Tuesday, November 6, 2012

10 facts about guinea pigs you may not know

You know they’re cute, you know you love them and how to feed them, but here are some fun facts about your little pet that you may not know about:

    1.    Have you ever heard the phrase “used as a guinea pig”? It is now used as a common phrase because guinea pigs have been used for scientific experiments for almost 5 centuries. Now mice and rats are more commonly used in laboratories. However there are still some places where guinea pigs are used for research on diabetes, pregnancy complications and scurby.

     2.    Guinea pigs are remarkable swimmers, contrary to common belief. Don’t throw them in your pool, they might “contaminate” the water, but be sure that if they should fall, they’ll be ok!   

3   .    Our little fury friends don’t have the best of sights. However, they have very fine hearing and sense of smell and touch. Their main source of communication is through scent and sounds. While humans are able to pick up and perceive 18 movements at once, guinea pigs are able to pick up as many as 30 at a time.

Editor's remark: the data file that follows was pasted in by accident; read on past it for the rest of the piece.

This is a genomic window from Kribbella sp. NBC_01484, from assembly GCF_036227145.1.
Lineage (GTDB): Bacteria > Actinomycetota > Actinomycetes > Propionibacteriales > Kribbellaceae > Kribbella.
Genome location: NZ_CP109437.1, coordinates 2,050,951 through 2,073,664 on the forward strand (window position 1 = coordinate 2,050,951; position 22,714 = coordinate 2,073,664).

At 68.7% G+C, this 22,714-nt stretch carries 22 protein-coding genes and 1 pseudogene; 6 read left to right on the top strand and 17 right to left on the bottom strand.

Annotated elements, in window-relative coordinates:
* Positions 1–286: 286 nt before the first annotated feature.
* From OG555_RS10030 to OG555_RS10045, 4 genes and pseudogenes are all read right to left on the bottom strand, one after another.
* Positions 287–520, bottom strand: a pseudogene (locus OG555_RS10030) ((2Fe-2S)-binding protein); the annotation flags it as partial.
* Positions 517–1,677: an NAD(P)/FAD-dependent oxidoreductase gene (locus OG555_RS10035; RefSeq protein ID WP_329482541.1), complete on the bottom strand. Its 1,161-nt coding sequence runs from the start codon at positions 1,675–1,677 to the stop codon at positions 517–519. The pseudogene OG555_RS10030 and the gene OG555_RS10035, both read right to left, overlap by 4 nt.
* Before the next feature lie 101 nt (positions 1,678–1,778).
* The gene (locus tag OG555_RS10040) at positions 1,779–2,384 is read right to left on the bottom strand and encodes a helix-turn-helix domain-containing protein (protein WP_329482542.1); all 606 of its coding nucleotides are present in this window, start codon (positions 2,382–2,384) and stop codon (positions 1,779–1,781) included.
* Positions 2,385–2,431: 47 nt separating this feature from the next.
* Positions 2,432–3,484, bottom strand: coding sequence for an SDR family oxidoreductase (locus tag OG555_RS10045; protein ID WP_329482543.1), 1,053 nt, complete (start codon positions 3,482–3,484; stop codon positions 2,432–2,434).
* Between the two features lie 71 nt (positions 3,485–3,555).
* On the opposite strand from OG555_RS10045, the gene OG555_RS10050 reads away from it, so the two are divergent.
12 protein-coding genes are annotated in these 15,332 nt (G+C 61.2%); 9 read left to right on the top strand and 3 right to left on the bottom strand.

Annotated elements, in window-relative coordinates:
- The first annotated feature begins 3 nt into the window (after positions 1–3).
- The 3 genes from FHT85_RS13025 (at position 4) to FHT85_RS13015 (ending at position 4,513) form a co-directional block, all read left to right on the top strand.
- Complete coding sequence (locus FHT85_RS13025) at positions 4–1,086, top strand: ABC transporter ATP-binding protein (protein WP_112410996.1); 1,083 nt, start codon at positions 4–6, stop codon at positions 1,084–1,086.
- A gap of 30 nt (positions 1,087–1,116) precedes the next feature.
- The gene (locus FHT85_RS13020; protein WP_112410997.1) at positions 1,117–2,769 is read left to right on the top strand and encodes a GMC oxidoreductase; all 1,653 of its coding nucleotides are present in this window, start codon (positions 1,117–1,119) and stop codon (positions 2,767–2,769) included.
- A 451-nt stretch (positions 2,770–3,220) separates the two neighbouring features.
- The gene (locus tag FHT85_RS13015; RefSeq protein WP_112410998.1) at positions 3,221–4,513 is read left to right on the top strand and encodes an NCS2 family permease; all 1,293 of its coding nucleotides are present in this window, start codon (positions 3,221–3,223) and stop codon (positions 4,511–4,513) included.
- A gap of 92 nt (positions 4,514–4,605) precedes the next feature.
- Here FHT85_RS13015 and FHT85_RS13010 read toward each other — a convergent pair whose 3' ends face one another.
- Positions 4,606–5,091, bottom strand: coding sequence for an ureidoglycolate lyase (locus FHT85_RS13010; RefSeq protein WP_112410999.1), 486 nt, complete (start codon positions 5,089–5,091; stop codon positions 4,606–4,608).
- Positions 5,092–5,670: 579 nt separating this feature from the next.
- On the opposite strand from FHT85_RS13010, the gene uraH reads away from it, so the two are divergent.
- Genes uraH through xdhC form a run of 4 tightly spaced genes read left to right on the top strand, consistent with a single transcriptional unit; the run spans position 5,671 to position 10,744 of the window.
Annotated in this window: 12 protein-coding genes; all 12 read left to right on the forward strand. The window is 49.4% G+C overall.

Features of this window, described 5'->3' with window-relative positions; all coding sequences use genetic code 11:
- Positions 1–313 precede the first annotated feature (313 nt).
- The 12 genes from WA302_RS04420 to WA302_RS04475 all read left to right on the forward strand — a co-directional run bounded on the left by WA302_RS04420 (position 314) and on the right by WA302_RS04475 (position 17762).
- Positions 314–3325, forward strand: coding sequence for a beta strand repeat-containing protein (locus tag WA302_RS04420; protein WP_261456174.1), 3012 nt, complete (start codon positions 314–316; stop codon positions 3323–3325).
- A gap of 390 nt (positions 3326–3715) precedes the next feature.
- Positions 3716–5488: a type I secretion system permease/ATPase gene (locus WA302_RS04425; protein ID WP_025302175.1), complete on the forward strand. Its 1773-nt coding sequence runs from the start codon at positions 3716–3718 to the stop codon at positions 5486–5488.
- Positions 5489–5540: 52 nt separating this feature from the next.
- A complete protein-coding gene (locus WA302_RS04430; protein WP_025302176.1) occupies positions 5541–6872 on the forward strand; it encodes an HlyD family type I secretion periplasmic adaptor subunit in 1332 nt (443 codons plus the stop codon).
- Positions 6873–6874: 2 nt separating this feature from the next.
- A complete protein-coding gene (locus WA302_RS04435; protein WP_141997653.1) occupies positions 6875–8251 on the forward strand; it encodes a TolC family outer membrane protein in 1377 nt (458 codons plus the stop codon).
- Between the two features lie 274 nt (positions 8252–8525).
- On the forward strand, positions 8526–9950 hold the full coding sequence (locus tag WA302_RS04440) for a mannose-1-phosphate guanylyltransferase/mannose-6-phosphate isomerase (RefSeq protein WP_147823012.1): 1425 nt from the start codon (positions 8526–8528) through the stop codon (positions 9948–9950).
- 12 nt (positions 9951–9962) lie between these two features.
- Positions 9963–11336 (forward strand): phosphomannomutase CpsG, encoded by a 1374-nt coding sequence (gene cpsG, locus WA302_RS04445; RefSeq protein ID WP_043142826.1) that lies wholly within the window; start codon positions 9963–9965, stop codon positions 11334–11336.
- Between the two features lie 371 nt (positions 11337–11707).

4.    They are called Guinea Pigs but they have no relation whatsoever with that species.

5.    You call a female guinea pig a Sow, a male a Boar, but piglets are merely refered to as pups.

6.     If you’re really into guinea pigs, you’ll be ahppy to know that there are clubs and associations fully dedicated to these little creatures. They hold shows and fairs where you can meet breeders as well as other proud owners. They have, however, very high standards of perfection to allow breeds to enter to specific showings.

7.    There are many different breeds and they all have different characteristics, especially related to their hair. If you go to a pet shop you’ll most likely find the English Shorthair and the Abyssinian, but if you want more rare breeds you might have to dig a little deeper to obtain a Texel, Peruvian or a Sheltie.

8.    You might hear them referred to as Cavies which derives from their scientific name.

9.    Guinea pigs are very good self-groomers and they even develop their own products! They secrete a milky substance from their eyes that is later applied to their fur.

10. In Andean cultures, the guinea pig was used in religious and social ceremonies. They were believed to diagnose some diseases. There are statues of guinea pigs from 500 BC to 500 AD found in Peru and Ecuador.

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